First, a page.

After years of resistance, “chemo brain” (aka post-chemotherapy cognitive impairment, chemotherapy-induced cognitive dysfunction, et al), is gaining recognition in mental health and allied professional fields. Nearly all cancer patients undergoing powerful chemotherapy report this disorder and many surgical patients experience some kind of memory problem. Maybe 15 or 20 per cent report chronic significant impairment (Silverman and Davidson, 2009). Additionally, some cholinesterase inhibiting drugs, ostensibly for the treatment of Alzheimer’s disease, have been linked to dangerous falls because of chemical interactions in the brain.


The symptoms are fairly consistent, particularly in high-functioning people who had a past history of successfully juggling complex and multiple demands: problems with memory, word retrieval, concentration, handling numbers, multi-tasking and setting priorities. Some of these signs are seen in early Alzheimer’s disease, except true Alzheimer’s patients might not be aware of the problem until someone draws their attention to it. Early intervention and prevention strategies are therefore important if we are to fully understand the problem and avoid the “do-nothing” misdiagnoses.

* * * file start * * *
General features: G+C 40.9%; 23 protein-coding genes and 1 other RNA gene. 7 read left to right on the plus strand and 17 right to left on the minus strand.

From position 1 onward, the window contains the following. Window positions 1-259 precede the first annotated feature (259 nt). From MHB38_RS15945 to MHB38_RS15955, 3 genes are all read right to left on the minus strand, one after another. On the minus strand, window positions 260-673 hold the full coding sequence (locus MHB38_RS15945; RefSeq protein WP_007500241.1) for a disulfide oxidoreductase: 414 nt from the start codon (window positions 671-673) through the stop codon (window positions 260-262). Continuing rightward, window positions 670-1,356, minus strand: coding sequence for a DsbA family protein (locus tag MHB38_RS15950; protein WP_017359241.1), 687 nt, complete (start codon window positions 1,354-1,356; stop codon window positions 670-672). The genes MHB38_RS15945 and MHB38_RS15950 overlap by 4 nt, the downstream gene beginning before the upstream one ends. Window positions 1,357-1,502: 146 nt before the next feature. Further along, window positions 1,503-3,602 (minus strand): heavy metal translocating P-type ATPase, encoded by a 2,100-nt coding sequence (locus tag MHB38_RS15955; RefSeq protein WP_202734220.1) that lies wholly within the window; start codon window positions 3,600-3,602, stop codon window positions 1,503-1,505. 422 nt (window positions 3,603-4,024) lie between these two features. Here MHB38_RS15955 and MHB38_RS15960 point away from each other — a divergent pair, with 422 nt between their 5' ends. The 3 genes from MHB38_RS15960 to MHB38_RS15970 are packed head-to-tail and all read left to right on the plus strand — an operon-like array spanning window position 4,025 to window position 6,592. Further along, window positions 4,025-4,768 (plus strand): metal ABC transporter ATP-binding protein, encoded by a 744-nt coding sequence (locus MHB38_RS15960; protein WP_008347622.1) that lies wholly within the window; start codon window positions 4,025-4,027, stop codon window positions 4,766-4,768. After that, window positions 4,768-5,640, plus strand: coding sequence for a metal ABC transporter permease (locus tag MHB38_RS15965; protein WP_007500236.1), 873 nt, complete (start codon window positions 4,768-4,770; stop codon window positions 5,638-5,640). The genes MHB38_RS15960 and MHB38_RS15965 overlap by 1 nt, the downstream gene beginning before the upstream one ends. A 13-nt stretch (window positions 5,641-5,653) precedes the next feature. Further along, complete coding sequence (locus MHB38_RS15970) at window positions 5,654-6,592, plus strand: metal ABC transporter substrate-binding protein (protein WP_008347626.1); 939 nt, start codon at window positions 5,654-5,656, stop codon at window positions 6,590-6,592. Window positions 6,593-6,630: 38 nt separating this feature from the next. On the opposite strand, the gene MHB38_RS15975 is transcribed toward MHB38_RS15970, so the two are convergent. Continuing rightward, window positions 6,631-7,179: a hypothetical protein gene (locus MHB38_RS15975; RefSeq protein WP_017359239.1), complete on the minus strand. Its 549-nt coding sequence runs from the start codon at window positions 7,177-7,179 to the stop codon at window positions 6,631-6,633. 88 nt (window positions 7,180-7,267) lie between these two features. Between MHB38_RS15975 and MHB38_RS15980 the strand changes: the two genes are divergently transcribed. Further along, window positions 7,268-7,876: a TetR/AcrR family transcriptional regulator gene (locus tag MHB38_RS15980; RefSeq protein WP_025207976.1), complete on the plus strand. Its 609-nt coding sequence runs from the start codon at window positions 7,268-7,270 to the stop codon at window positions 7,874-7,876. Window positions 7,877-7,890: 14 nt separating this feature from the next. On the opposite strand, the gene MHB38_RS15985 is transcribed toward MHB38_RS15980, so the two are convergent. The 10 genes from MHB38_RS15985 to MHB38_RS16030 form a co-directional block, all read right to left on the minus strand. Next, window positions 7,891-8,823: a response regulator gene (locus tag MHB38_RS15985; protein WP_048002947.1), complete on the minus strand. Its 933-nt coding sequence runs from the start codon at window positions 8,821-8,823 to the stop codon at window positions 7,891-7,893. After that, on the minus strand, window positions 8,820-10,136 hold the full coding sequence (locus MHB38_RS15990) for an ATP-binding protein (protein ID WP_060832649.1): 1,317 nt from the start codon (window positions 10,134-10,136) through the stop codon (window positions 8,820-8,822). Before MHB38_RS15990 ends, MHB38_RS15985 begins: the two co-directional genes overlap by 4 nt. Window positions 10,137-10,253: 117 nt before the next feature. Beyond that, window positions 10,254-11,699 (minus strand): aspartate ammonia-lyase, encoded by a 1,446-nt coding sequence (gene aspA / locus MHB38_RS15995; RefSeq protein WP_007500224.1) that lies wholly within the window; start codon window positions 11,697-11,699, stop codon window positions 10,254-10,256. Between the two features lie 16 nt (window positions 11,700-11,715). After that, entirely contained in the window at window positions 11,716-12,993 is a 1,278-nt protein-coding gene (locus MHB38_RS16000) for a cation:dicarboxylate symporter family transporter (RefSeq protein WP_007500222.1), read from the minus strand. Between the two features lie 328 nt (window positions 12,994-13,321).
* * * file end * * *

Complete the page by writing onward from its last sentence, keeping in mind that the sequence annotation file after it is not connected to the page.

Equally important is the avoidance of unnecessary stress on the one hand and apathy on the other. Both can make the condition worse. It is very important to differentiate the potentially curable “chemo brain” disorder from one of the more malignant dementias, like Alzheimer’s disease.